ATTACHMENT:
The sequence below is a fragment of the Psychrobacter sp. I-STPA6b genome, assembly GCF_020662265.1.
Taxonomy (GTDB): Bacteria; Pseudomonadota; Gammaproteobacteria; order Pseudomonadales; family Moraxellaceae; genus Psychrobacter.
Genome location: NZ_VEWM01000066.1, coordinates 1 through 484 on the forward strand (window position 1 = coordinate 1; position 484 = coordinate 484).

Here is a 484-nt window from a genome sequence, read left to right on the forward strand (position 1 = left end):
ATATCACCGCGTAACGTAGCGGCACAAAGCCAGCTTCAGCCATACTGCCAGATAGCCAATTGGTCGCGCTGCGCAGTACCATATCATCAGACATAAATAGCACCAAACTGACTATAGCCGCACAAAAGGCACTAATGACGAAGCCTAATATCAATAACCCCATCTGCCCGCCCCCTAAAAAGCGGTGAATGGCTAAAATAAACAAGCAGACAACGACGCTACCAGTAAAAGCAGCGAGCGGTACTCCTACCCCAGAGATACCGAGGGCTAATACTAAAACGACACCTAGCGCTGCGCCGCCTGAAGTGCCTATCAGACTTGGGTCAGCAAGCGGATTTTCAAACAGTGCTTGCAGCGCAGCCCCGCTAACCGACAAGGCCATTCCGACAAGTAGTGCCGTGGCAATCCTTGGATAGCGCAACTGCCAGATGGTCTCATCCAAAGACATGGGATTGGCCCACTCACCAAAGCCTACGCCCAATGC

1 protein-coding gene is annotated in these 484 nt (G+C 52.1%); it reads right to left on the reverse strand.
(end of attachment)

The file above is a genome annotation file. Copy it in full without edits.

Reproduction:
The sequence below is a fragment of the Psychrobacter sp. I-STPA6b genome, assembly GCF_020662265.1.
Taxonomy (GTDB): Bacteria; Pseudomonadota; Gammaproteobacteria; order Pseudomonadales; family Moraxellaceae; genus Psychrobacter.
Genome location: NZ_VEWM01000066.1, coordinates 1 through 484 on the forward strand (window position 1 = coordinate 1; position 484 = coordinate 484).

Here is a 484-nt window from a genome sequence, read left to right on the forward strand (position 1 = left end):
ATATCACCGCGTAACGTAGCGGCACAAAGCCAGCTTCAGCCATACTGCCAGATAGCCAATTGGTCGCGCTGCGCAGTACCATATCATCAGACATAAATAGCACCAAACTGACTATAGCCGCACAAAAGGCACTAATGACGAAGCCTAATATCAATAACCCCATCTGCCCGCCCCCTAAAAAGCGGTGAATGGCTAAAATAAACAAGCAGACAACGACGCTACCAGTAAAAGCAGCGAGCGGTACTCCTACCCCAGAGATACCGAGGGCTAATACTAAAACGACACCTAGCGCTGCGCCGCCTGAAGTGCCTATCAGACTTGGGTCAGCAAGCGGATTTTCAAACAGTGCTTGCAGCGCAGCCCCGCTAACCGACAAGGCCATTCCGACAAGTAGTGCCGTGGCAATCCTTGGATAGCGCAACTGCCAGATGGTCTCATCCAAAGACATGGGATTGGCCCACTCACCAAAGCCTACGCCCAATGC

1 protein-coding gene is annotated in these 484 nt (G+C 52.1%); it reads right to left on the reverse strand.